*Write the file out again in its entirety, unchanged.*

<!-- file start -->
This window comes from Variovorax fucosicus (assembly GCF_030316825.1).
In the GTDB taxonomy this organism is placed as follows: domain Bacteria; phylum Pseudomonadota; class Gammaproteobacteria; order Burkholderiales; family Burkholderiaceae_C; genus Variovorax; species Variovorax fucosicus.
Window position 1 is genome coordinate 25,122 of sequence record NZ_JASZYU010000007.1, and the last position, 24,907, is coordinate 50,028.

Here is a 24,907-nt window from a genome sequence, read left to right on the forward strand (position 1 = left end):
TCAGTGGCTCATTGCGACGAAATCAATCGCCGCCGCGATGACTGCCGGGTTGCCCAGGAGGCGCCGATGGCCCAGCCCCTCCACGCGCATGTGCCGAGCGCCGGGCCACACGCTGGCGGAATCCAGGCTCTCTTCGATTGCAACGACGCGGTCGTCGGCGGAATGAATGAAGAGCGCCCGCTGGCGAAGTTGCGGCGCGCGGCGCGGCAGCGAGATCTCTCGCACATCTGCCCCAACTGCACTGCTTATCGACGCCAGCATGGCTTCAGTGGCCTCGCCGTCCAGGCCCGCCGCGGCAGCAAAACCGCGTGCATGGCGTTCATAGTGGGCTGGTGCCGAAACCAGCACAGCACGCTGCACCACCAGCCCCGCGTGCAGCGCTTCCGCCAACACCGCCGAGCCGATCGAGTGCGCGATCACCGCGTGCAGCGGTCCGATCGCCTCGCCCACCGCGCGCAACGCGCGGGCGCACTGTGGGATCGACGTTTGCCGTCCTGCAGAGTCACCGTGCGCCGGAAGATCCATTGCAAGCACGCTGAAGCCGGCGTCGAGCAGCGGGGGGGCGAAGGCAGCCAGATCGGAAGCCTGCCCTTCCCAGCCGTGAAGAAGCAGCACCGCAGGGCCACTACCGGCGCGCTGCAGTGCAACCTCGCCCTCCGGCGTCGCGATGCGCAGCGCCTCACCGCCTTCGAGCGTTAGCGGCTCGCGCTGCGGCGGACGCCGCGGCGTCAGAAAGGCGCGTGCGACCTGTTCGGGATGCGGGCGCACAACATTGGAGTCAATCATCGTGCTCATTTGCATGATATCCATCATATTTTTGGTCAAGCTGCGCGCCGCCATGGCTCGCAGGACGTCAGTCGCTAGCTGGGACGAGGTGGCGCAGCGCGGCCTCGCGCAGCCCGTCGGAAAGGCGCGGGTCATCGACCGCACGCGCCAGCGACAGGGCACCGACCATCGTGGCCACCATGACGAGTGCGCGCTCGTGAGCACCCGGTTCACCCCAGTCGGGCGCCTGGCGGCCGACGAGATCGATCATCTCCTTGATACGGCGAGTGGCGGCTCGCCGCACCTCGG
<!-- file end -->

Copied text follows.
This window comes from Variovorax fucosicus (assembly GCF_030316825.1).
In the GTDB taxonomy this organism is placed as follows: domain Bacteria; phylum Pseudomonadota; class Gammaproteobacteria; order Burkholderiales; family Burkholderiaceae_C; genus Variovorax; species Variovorax fucosicus.
Window position 1 is genome coordinate 25,122 of sequence record NZ_JASZYU010000007.1, and the last position, 24,907, is coordinate 50,028.

Here is a 24,907-nt window from a genome sequence, read left to right on the forward strand (position 1 = left end):
TCAGTGGCTCATTGCGACGAAATCAATCGCCGCCGCGATGACTGCCGGGTTGCCCAGGAGGCGCCGATGGCCCAGCCCCTCCACGCGCATGTGCCGAGCGCCGGGCCACACGCTGGCGGAATCCAGGCTCTCTTCGATTGCAACGACGCGGTCGTCGGCGGAATGAATGAAGAGCGCCCGCTGGCGAAGTTGCGGCGCGCGGCGCGGCAGCGAGATCTCTCGCACATCTGCCCCAACTGCACTGCTTATCGACGCCAGCATGGCTTCAGTGGCCTCGCCGTCCAGGCCCGCCGCGGCAGCAAAACCGCGTGCATGGCGTTCATAGTGGGCTGGTGCCGAAACCAGCACAGCACGCTGCACCACCAGCCCCGCGTGCAGCGCTTCCGCCAACACCGCCGAGCCGATCGAGTGCGCGATCACCGCGTGCAGCGGTCCGATCGCCTCGCCCACCGCGCGCAACGCGCGGGCGCACTGTGGGATCGACGTTTGCCGTCCTGCAGAGTCACCGTGCGCCGGAAGATCCATTGCAAGCACGCTGAAGCCGGCGTCGAGCAGCGGGGGGGCGAAGGCAGCCAGATCGGAAGCCTGCCCTTCCCAGCCGTGAAGAAGCAGCACCGCAGGGCCACTACCGGCGCGCTGCAGTGCAACCTCGCCCTCCGGCGTCGCGATGCGCAGCGCCTCACCGCCTTCGAGCGTTAGCGGCTCGCGCTGCGGCGGACGCCGCGGCGTCAGAAAGGCGCGTGCGACCTGTTCGGGATGCGGGCGCACAACATTGGAGTCAATCATCGTGCTCATTTGCATGATATCCATCATATTTTTGGTCAAGCTGCGCGCCGCCATGGCTCGCAGGACGTCAGTCGCTAGCTGGGACGAGGTGGCGCAGCGCGGCCTCGCGCAGCCCGTCGGAAAGGCGCGGGTCATCGACCGCACGCGCCAGCGACAGGGCACCGACCATCGTGGCCACCATGACGAGTGCGCGCTCGTGAGCACCCGGTTCACCCCAGTCGGGCGCCTGGCGGCCGACGAGATCGATCATCTCCTTGATACGGCGAGTGGCGGCTCGCCGCACCTCGG